“Autumn, when the trees blush at the thought of stripping naked in public.”
– Robert Brault
Well, that’s a new way of thinking about fall leaves, isn’t it? In reality, the changing colors of leaves is a complex dance between reduced daylight, temperature shifts and moisture. These climactic factors trigger deciduous plants to prepare for winter dormancy, with each species changing colors on its own timetable.
When temperatures begin to moderate and daylight decreases, it is a signal for plants to decrease and ultimately stop the production of chlorophyll, which in turn triggers sugar storage in leaf cells, which is needed for winter survival. Chlorophyll is responsible for leaves’ green color, so in its absence, other pigments, which were always present are now “unmasked”. Two such pigments are carotenoids, responsible for the yellow in corn, carrots and aspen and anthocyanins, which produce color in apples, strawberries and some maple trees.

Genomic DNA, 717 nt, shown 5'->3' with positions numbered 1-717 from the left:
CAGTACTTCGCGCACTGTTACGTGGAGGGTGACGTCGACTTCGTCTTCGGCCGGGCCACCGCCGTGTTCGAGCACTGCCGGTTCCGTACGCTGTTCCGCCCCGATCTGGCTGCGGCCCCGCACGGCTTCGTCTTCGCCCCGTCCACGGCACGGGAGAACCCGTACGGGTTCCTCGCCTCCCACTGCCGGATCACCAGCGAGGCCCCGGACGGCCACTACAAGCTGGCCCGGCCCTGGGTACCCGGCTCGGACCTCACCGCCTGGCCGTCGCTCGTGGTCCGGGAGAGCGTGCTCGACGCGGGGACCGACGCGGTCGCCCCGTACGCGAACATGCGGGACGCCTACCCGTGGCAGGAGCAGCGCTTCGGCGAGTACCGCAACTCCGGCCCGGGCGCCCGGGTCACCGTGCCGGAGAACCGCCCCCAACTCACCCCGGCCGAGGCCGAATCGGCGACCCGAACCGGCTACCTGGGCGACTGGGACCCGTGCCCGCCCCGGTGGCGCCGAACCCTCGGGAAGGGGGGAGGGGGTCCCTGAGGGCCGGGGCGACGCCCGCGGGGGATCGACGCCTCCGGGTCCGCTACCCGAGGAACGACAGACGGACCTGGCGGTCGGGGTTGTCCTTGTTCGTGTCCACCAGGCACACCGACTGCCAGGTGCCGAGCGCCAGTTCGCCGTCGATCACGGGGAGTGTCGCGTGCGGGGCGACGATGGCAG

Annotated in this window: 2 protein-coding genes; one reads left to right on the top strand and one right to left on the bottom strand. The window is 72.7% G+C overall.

Why are the fall colors more brilliant some years than others? Weather, both before and during the time chlorophyll production slows down, plays a key role, for example:
- Long winters or severe summer drought can delay fall color for a few weeks.
- Moist fall weather and cooler temperatures keeps leaves bright and colorful longer.
- Dry autumn conditions results in earlier loss of color, drying and dropping of leaves.
Parts of the Colorado high country have been ablaze with golden aspen for a few weeks now, while other areas, including the Denver metro area, have yet to peak. The U.S. Forest Service offers a Fall Color Hotline at 1-800-354-4595, while the map below shows typical time frames for various regions.
For more detailed information on fall leaves, be sure to check out:
Submitted by Linda McDonnell, Denver Country Master Gardener